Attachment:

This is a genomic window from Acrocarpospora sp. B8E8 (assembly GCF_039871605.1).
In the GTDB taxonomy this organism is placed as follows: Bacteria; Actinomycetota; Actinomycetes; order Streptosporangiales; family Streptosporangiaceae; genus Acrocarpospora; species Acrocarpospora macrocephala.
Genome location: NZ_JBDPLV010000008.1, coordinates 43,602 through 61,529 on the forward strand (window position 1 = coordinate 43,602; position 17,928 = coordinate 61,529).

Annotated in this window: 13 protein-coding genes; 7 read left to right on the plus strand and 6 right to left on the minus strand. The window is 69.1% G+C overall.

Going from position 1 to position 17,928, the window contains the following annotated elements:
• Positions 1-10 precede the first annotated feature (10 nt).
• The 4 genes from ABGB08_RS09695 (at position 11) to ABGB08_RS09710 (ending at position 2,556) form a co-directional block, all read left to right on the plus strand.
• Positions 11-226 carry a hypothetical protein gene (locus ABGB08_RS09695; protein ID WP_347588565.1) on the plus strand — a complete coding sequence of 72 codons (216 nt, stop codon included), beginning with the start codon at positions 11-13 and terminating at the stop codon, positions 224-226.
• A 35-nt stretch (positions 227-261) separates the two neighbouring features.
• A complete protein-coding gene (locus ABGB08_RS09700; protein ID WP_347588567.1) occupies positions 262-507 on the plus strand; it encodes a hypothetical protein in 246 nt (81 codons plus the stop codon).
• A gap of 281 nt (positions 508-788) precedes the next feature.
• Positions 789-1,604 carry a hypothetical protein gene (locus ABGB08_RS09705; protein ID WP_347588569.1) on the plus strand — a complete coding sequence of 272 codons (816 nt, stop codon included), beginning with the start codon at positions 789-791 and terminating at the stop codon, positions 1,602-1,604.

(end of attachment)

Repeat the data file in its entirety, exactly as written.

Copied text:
This is a genomic window from Acrocarpospora sp. B8E8 (assembly GCF_039871605.1).
In the GTDB taxonomy this organism is placed as follows: Bacteria; Actinomycetota; Actinomycetes; order Streptosporangiales; family Streptosporangiaceae; genus Acrocarpospora; species Acrocarpospora macrocephala.
Genome location: NZ_JBDPLV010000008.1, coordinates 43,602 through 61,529 on the forward strand (window position 1 = coordinate 43,602; position 17,928 = coordinate 61,529).

Annotated in this window: 13 protein-coding genes; 7 read left to right on the plus strand and 6 right to left on the minus strand. The window is 69.1% G+C overall.

Going from position 1 to position 17,928, the window contains the following annotated elements:
• Positions 1-10 precede the first annotated feature (10 nt).
• The 4 genes from ABGB08_RS09695 (at position 11) to ABGB08_RS09710 (ending at position 2,556) form a co-directional block, all read left to right on the plus strand.
• Positions 11-226 carry a hypothetical protein gene (locus ABGB08_RS09695; protein ID WP_347588565.1) on the plus strand — a complete coding sequence of 72 codons (216 nt, stop codon included), beginning with the start codon at positions 11-13 and terminating at the stop codon, positions 224-226.
• A 35-nt stretch (positions 227-261) separates the two neighbouring features.
• A complete protein-coding gene (locus ABGB08_RS09700; protein ID WP_347588567.1) occupies positions 262-507 on the plus strand; it encodes a hypothetical protein in 246 nt (81 codons plus the stop codon).
• A gap of 281 nt (positions 508-788) precedes the next feature.
• Positions 789-1,604 carry a hypothetical protein gene (locus ABGB08_RS09705; protein ID WP_347588569.1) on the plus strand — a complete coding sequence of 272 codons (816 nt, stop codon included), beginning with the start codon at positions 789-791 and terminating at the stop codon, positions 1,602-1,604.